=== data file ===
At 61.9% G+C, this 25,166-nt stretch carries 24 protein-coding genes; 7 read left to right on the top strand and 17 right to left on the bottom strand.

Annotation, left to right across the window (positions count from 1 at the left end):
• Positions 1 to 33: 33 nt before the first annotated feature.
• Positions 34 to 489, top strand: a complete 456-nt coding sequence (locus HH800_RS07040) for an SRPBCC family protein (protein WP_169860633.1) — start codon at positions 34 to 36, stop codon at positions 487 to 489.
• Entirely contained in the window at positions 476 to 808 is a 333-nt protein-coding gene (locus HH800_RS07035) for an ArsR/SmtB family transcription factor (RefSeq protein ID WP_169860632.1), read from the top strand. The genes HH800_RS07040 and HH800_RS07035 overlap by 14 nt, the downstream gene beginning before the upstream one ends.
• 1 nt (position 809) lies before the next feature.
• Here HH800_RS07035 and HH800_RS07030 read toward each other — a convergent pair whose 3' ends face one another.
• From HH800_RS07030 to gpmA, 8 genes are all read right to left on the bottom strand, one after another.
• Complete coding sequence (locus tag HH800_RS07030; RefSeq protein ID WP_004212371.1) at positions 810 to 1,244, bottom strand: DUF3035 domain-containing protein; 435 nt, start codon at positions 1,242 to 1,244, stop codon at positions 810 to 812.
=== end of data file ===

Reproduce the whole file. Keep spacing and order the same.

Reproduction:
At 61.9% G+C, this 25,166-nt stretch carries 24 protein-coding genes; 7 read left to right on the top strand and 17 right to left on the bottom strand.

Annotation, left to right across the window (positions count from 1 at the left end):
• Positions 1 to 33: 33 nt before the first annotated feature.
• Positions 34 to 489, top strand: a complete 456-nt coding sequence (locus HH800_RS07040) for an SRPBCC family protein (protein WP_169860633.1) — start codon at positions 34 to 36, stop codon at positions 487 to 489.
• Entirely contained in the window at positions 476 to 808 is a 333-nt protein-coding gene (locus HH800_RS07035) for an ArsR/SmtB family transcription factor (RefSeq protein ID WP_169860632.1), read from the top strand. The genes HH800_RS07040 and HH800_RS07035 overlap by 14 nt, the downstream gene beginning before the upstream one ends.
• 1 nt (position 809) lies before the next feature.
• Here HH800_RS07035 and HH800_RS07030 read toward each other — a convergent pair whose 3' ends face one another.
• From HH800_RS07030 to gpmA, 8 genes are all read right to left on the bottom strand, one after another.
• Complete coding sequence (locus tag HH800_RS07030; RefSeq protein ID WP_004212371.1) at positions 810 to 1,244, bottom strand: DUF3035 domain-containing protein; 435 nt, start codon at positions 1,242 to 1,244, stop codon at positions 810 to 812.